Ghost writers are writers who write under the name of a different author. They are not to be confused as authors who use pen names and pseudonyms. Authors who use pen names are still writing as themselves and they will receive the credit for their own works. Ghost writers on the other hand, are writing under the name of a different person and that person will get the credit whether they want it or not. Their job is to write a book, but act like a ghost. An example of some books that are written by ghost writers are the most recent Vampire Diaries novels. While the first few are written by L.J. Smith, the ones that just got published weren’t written by her but are still published under her name because she lost the right to keep writing them herself.
A lot of times co-authors don’t get the credit they deserve either. Sure, sometimes that’s not the case, but many times it is. Co-authors are exactly what the name implies, an author who helps another write books. The sad part about this that while sometimes books written by co-authors can be really well written, a lot of times only the most popular author receives the credit. For example, if I asked you who wrote the Confessions series, most people will say James Patterson, but forget about his co-author Maxine Paetro. I’m not saying it’s entirely his fault that he gets most of the credit for writing the books, but it’ll be nice if she is acknowledged as well.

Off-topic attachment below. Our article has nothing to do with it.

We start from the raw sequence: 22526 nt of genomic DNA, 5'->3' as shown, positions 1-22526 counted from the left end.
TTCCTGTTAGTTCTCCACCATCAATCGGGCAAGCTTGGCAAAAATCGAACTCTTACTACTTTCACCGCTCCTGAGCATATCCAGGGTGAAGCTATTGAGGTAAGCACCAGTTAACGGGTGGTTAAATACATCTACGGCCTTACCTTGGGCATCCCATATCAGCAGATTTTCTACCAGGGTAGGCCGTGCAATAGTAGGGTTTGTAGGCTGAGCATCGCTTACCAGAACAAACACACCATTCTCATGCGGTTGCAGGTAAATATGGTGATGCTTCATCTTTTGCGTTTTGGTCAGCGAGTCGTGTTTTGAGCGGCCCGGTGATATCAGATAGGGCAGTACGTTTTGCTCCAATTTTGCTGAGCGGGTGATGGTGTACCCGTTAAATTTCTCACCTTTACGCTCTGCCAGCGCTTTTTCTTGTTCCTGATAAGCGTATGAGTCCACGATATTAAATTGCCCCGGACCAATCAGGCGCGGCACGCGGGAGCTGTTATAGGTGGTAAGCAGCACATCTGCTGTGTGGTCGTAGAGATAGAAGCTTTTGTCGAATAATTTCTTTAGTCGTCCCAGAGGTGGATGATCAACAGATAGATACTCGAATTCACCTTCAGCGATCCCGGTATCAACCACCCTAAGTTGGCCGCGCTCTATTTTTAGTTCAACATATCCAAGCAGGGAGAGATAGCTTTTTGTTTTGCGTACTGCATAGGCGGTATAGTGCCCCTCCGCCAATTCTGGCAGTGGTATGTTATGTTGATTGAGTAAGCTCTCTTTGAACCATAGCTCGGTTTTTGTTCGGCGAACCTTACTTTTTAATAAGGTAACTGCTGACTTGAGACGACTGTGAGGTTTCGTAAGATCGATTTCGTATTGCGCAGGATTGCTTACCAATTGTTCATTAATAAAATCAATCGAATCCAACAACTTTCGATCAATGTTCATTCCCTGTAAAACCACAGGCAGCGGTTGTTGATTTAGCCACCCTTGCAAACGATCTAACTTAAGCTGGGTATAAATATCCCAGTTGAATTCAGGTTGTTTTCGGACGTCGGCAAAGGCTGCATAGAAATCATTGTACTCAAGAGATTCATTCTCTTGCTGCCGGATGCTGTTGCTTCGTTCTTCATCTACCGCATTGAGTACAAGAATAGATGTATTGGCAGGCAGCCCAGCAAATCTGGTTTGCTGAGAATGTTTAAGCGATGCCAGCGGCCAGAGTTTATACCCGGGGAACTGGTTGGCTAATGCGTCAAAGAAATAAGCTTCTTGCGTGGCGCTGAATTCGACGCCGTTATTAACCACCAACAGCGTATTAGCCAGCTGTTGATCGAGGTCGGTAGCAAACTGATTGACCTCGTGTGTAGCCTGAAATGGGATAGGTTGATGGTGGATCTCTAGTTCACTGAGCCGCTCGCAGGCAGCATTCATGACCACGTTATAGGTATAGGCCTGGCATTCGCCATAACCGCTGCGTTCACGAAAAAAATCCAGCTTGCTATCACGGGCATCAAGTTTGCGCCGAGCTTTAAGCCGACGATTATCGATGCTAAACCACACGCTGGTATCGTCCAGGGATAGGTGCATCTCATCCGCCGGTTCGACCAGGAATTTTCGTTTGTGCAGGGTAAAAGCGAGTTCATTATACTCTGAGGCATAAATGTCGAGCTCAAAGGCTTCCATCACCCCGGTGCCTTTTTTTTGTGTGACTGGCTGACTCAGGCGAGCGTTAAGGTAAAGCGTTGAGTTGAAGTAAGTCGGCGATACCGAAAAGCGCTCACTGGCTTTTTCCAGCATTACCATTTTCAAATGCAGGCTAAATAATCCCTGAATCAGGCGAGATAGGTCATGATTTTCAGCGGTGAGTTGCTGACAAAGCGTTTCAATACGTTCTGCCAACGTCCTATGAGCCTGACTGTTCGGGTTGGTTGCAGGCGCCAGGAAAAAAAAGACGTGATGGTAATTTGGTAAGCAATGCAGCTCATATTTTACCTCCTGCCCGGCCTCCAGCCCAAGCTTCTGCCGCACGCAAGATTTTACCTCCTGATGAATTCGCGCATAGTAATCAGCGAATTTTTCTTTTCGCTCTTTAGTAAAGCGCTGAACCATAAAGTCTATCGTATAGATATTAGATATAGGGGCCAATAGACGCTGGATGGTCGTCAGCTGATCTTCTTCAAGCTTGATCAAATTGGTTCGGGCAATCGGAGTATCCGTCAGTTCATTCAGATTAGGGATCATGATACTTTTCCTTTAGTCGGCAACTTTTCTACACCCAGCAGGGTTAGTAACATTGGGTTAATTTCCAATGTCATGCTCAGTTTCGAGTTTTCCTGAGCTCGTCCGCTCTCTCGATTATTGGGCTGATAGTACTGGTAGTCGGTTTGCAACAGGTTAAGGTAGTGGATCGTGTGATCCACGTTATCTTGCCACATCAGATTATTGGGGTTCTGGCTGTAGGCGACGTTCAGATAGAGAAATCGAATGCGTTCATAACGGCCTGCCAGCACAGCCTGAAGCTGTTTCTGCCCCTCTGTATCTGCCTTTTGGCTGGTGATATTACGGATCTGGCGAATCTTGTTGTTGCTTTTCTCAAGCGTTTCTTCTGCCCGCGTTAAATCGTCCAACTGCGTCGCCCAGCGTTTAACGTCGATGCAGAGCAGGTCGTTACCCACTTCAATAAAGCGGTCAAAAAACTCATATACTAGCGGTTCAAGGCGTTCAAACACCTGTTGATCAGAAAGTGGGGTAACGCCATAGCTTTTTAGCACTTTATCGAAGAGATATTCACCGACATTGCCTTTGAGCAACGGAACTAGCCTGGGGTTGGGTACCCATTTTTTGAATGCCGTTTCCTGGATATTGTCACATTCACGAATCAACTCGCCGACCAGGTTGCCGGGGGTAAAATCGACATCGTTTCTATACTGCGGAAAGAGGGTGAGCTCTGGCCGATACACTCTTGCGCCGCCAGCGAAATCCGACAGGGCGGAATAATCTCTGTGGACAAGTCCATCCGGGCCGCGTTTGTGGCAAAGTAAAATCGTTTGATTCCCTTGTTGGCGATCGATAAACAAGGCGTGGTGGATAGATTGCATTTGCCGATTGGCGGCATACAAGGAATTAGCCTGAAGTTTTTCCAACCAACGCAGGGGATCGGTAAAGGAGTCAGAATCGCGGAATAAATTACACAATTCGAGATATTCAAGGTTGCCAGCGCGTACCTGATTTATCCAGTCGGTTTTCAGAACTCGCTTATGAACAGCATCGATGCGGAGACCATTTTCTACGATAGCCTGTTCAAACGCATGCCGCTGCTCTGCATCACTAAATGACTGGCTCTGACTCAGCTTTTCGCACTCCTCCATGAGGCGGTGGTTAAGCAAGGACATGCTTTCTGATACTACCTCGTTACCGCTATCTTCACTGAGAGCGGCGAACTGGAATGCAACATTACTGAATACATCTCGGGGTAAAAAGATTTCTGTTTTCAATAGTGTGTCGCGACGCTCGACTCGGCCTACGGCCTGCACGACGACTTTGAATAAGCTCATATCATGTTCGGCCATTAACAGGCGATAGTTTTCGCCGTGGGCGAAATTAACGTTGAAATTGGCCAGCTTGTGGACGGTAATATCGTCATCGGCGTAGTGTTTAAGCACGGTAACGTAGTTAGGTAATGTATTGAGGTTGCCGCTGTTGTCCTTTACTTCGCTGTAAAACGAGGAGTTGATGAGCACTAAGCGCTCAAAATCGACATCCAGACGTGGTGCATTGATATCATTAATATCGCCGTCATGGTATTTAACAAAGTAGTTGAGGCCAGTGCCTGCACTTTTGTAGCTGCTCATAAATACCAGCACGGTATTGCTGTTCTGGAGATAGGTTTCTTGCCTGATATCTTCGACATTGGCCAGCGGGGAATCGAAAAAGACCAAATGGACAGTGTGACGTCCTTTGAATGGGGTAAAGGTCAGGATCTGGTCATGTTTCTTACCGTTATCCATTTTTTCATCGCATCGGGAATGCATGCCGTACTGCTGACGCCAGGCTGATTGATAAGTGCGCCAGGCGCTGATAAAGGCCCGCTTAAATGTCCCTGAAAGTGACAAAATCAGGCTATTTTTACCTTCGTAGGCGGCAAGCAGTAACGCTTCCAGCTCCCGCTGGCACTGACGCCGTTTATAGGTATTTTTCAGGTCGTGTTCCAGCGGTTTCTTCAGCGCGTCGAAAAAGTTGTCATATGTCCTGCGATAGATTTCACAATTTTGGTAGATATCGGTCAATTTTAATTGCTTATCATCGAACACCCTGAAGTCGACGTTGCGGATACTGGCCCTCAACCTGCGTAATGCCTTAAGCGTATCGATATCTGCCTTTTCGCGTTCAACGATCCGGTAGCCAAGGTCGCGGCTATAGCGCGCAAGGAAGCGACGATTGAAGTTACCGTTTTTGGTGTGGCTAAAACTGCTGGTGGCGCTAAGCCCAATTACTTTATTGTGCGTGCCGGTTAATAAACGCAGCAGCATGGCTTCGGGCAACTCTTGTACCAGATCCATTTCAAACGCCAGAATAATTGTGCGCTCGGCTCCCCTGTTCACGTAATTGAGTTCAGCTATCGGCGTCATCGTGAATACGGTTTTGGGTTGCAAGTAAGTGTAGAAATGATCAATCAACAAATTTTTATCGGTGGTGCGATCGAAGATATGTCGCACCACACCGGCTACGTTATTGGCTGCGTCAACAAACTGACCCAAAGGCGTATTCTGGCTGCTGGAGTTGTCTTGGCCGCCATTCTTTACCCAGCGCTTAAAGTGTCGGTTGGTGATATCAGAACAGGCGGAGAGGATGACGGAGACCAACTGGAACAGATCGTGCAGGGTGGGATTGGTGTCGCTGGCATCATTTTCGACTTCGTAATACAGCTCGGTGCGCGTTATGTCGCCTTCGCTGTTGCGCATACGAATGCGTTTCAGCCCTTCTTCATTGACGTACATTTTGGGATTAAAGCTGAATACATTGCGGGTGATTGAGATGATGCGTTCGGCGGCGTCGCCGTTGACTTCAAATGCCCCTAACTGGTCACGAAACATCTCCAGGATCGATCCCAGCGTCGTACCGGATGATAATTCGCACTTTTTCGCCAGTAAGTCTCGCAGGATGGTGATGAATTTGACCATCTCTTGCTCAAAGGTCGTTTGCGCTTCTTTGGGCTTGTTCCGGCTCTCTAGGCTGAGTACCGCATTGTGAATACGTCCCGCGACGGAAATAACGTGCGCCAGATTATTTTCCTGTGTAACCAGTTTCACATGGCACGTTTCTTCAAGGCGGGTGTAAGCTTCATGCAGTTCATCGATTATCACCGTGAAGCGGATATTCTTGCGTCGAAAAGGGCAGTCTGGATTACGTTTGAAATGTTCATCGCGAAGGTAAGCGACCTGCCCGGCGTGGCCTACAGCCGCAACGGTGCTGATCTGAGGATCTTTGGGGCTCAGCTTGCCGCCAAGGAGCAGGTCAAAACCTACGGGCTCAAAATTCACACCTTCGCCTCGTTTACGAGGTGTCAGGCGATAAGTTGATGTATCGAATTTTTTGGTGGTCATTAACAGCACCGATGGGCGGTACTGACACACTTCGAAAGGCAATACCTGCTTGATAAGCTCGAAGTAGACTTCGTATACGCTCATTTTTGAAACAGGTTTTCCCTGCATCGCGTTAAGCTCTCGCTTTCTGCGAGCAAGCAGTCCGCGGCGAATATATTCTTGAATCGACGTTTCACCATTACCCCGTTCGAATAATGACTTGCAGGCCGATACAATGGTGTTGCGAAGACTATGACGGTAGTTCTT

Long story short is that pay attention to who wrote your book if you really like it. Make sure it was solely that author before giving them all the credit. I cannot tell you how many times I’ve seen or heard people saying how good a writer an author is just because of a book written by a ghost writer or with a co-author (who seems to not exist). Everyone works hard to get the words of the stories you love into the pages of the books you enjoy. Don’t give one person all the credit when a whole team deserves it.